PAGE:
|A Harbin-made dress (Alexander Vassiliev collection)|
Russians in China exhibition at the State Orient Museum in Moscow (October 13, 2011 – January 2, 2012) traces the history of Russian emigration in China. This topic has become widely popular in the recent years, bringing academics and artists from various fields to contemplate the fate of those Russian emigrants who had to leave the country and to settle in the world quite different from
The present exhibition is a joint effort of the Russian-born French Historian of Fashion and Costume Designer, Alexander Vassiliev, and the State Orient Museum in Moscow. The exposition looks at the way of life of the Russian emigrants in China in the first half of the 20th c., particularly 1920s-30s. It explores the intercultural dialogue between Russian and Chinese traditions in art and domestic life, and especially at the material culture of the Russian set.
The challenge was presented by the necessity to display the co-existance of Russian and Chinese objects. The artifacts and clothes brought by Russian emigrants were heavily influenced, if not produced, by European designers. This ‘European’ part of exhibition has been entirely selected and arranged by Alexander Vassiliev. Among the dresses of prominent Russian female emigrees are several art deco numbers, some of which were purchased from the collection of the private secretary of the Admiral Kolchak. Other objects on display are dresses and kimonos made in Harbin in 1920s-30s, as well as “Chinoiserie” (Chinese-esque) numbers by British and French designers of the time.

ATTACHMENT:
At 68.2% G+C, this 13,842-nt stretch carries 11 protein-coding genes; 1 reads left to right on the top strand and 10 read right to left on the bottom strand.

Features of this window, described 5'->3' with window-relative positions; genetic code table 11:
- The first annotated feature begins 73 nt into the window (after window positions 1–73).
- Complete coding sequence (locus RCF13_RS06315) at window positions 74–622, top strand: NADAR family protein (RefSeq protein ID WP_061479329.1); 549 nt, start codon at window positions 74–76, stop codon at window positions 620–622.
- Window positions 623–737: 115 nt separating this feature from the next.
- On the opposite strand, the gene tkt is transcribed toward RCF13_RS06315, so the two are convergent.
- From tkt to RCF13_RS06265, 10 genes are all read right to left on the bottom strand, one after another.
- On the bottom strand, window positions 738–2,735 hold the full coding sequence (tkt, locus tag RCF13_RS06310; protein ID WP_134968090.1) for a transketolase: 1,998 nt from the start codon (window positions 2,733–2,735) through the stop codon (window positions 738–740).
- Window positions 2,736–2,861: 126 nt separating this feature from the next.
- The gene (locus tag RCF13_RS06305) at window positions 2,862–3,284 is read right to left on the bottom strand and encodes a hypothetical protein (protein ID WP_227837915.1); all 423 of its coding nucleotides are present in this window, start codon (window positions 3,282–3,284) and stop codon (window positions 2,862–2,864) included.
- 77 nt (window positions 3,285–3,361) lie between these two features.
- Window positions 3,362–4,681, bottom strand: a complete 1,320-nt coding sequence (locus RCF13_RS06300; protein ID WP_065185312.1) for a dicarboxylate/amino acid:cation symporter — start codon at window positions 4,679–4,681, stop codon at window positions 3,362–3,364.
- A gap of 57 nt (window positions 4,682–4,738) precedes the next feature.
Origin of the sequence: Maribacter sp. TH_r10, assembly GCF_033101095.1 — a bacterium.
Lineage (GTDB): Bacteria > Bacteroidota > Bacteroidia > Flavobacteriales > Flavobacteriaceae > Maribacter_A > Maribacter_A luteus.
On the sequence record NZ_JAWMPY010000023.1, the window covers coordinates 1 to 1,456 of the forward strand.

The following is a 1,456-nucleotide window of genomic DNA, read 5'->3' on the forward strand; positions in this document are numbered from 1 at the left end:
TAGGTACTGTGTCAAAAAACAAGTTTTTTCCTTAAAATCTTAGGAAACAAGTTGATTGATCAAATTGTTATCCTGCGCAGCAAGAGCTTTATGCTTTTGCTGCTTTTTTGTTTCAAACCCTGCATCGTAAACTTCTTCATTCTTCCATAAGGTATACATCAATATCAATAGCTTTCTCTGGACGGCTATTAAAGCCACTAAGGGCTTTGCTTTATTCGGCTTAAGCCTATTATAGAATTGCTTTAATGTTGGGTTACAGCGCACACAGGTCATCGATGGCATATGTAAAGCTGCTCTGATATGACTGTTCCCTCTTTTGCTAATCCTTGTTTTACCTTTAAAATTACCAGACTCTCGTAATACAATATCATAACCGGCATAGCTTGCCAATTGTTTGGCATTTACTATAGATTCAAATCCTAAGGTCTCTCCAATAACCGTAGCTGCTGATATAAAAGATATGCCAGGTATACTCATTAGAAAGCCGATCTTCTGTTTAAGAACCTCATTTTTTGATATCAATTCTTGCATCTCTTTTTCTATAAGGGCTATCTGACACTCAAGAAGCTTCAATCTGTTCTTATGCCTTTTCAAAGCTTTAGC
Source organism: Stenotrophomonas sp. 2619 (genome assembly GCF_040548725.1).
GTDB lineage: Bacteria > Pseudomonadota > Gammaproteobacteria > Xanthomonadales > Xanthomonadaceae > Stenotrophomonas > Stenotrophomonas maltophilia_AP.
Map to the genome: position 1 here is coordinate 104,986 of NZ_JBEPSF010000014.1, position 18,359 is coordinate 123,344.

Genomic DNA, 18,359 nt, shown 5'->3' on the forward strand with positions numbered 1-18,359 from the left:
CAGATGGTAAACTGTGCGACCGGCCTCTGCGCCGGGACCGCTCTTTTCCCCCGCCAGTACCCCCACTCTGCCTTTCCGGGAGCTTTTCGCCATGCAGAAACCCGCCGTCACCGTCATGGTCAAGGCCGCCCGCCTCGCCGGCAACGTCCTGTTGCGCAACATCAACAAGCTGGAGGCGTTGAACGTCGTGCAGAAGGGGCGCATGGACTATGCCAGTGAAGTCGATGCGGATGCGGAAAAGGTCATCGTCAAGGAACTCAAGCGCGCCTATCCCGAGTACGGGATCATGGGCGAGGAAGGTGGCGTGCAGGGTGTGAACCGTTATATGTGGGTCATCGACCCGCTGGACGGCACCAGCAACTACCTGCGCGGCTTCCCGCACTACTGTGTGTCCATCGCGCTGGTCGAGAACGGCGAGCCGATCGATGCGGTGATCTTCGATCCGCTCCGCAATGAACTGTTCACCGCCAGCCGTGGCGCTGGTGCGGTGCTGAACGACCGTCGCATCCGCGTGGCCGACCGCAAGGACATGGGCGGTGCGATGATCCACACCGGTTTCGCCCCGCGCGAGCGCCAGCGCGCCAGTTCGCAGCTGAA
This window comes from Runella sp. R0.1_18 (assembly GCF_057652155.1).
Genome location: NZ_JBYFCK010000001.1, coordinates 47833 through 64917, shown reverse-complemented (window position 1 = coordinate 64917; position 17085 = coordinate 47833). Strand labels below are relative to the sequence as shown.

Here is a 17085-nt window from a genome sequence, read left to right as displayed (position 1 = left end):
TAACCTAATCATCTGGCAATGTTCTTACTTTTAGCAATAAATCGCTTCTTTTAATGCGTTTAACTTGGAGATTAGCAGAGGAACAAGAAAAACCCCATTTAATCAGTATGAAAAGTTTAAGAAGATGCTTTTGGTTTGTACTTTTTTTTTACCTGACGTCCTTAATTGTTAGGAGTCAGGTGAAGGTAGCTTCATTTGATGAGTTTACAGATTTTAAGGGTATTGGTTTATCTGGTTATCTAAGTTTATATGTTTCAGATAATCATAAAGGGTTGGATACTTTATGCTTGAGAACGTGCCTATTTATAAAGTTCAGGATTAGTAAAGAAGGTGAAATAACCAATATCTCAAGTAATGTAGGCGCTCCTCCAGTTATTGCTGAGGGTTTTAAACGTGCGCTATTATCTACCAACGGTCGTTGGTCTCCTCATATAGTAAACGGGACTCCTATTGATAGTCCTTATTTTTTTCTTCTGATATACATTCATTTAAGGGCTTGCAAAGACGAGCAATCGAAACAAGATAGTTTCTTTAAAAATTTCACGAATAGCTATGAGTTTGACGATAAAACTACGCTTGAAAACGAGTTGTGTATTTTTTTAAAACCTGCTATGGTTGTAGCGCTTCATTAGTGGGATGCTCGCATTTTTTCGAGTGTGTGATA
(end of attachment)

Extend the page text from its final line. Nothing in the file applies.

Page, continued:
The artifactual part of exhibition comes predominantly from the collection of Dmitry Melnikov who came to live in China in the 19th c. and amassed a superb repertoire of Chinese art works.
Russian emigrants in China usually settled in four of the country’s top cities: Harbin, Shanghai, Tianjin, and Wuhan. The Russian set included such figures as Alexander Vertinsky, Oleg Lundstrem, Larissa Anderson, Pavel Severny, and many others. The world-famous painter Nikolai Roerich also visited these centres of Russian emigration. These figures all left unique recollections of the ups and downs of Russians who escaped their native homes amidst the Revolution and Civil War.
Last but not least, the visitors of the exhibition will also see the examples of Russian-language newspapers that were aimed at aquainting the Russians with the Chinese news, customs, and traditions. Some of the most intriguing displays contain photographs made by Russian emigrants in China and Korea where the well-off folk spent their summers.
The exhibition Russians in China runs until January 2, 2012. Address and visitor information.